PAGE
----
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Popular Las Vegas Eatery Appears to Have Served up Salmonella to about 200 Patrons

May 13, 2013

Some 200 unlucky Las Vegas patrons who chose to eat at Firefly, a tapas restaurant and one of Sin City’s hottest restaurants, have reported food poisoning symptoms.

Salmonella is considered the likely culprit, according to an Associated Press (AP) report picked up by the Washington Post, and Southern Nevada health officials describe it as among the largest outbreaks seen in the region in about a decade.

Salmonella infection is usually caused by eating raw or undercooked meat, poultry, eggs or egg products. The incubation period ranges from several hours to two days. Possible signs and symptoms include nausea, vomiting, abdominal pain, diarrhea, fever, chills and headache. The infection usually can last up to a week, although it may take several months for a person to return to normal.

Sick patrons who dined at the restaurant, located right off the town’s fabled “strip,” in late April arrived from about 20 different states and two foreign countries, according to a report released by the Southern Nevada Health District last Friday. There are likely many more cases that have gone unreported, the AP reported.

“The restaurant has been closed since April 26, when health district officials received reports of gastrointestinal illness from… people who had dined at Firefly between April 21 and 24,” according to AP. “Inspectors hit the restaurant with 44 demerits, including food stored at improper temperatures and employees handling food without gloves.”

Firefly owner John Simmons hopes to reopen by the end of the month at a different site near the old restaurant, he said in a statement, noting that he has employed a food safety consultant as part of his efforts to recoup the community’s confidence.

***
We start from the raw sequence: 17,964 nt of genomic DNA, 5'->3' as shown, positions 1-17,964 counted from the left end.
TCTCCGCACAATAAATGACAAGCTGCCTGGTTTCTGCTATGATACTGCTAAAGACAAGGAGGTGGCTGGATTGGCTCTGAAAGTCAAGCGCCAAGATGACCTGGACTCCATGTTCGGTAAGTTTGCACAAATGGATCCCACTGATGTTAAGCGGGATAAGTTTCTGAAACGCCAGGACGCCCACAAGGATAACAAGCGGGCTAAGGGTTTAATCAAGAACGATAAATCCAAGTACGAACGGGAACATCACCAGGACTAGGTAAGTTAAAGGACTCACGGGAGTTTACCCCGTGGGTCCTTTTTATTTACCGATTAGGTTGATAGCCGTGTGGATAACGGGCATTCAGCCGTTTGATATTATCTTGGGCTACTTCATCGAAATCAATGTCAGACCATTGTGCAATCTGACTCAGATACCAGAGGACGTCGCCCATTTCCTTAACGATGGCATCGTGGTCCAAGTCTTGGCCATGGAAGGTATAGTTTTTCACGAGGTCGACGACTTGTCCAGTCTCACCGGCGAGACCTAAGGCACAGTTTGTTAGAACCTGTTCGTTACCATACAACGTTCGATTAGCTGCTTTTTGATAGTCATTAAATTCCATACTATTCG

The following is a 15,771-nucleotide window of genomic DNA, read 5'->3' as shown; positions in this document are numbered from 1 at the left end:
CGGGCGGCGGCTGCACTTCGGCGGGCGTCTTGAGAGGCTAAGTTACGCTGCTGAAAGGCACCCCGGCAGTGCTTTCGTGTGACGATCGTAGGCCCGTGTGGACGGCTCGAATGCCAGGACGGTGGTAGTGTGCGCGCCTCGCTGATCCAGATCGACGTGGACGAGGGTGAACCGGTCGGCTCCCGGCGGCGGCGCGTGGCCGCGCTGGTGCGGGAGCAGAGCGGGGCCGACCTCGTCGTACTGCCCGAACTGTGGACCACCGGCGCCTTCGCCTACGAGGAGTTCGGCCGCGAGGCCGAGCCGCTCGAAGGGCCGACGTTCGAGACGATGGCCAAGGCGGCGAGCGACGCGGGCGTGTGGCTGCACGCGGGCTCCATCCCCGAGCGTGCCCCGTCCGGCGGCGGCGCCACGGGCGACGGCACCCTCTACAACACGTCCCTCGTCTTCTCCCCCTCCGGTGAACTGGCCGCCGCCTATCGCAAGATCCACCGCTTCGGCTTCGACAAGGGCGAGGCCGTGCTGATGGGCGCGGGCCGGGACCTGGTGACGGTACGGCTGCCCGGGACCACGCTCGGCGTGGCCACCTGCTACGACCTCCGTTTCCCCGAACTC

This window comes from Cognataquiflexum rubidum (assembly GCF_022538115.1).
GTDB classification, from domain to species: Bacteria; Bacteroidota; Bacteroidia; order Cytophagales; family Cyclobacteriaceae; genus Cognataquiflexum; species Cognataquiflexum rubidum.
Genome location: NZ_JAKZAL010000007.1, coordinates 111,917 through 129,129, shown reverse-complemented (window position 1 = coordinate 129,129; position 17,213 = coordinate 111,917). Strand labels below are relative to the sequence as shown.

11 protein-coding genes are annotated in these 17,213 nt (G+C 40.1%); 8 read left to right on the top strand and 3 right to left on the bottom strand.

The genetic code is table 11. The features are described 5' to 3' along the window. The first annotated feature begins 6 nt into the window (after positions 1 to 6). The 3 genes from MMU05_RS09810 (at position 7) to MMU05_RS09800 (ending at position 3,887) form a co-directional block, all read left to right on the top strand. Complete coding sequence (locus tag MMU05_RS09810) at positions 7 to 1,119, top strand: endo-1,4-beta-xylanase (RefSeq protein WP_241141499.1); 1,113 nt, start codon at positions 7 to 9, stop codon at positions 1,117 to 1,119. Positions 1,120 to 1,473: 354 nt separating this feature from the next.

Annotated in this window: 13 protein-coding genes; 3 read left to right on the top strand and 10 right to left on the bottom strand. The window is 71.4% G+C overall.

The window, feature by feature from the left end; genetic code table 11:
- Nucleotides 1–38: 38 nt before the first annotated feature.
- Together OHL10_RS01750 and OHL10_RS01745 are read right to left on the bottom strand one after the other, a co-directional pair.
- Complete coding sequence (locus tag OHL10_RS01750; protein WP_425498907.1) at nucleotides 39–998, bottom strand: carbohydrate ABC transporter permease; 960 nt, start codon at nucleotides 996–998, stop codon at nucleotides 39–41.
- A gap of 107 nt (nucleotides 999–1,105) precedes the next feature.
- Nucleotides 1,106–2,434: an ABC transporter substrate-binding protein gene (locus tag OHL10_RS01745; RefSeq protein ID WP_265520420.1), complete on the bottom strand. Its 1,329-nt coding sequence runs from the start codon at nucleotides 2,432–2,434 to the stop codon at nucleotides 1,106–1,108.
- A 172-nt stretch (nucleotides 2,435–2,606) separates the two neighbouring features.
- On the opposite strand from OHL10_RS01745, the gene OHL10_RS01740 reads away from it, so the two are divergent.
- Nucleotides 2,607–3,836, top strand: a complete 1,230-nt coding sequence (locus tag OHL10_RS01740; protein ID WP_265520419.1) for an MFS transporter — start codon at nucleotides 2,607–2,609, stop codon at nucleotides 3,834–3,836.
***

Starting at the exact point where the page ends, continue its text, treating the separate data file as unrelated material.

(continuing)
One Las Vegas couple has filed a lawsuit against Firefly; the firm they hired, which specializes in food-posoning cases, reported that so far 76 people have contacted them seeking inclusion in the suit.

In salmonella cases where a person has a few days of severe illness but fully recovers, a jury might award $5,000 or $10,000, one lawyer for the firm told the AP, adding that the settlement could rise if the person spent time in the hospital, missed work, or had long-term impediments associated with the infirmity.

A key element of the case will be determining whether the restaurant’s actions caused the outbreak, AP noted.

But two weeks after shutting down the restaurant, investigators say they have failed to identify a menu item or ingredient that’s the probable offender.

Some grated hard cheeses seemed to be linked to the illness, but the AP reported that many consumed menu items didn’t contain the cheese.

Among the things health inspectors are looking into are employee hygiene practices and examining the sources of some foods served raw, AP reported, adding that “[i]f the salmonella originated further back in the supply chain, sickness may be showing up elsewhere in the country.”

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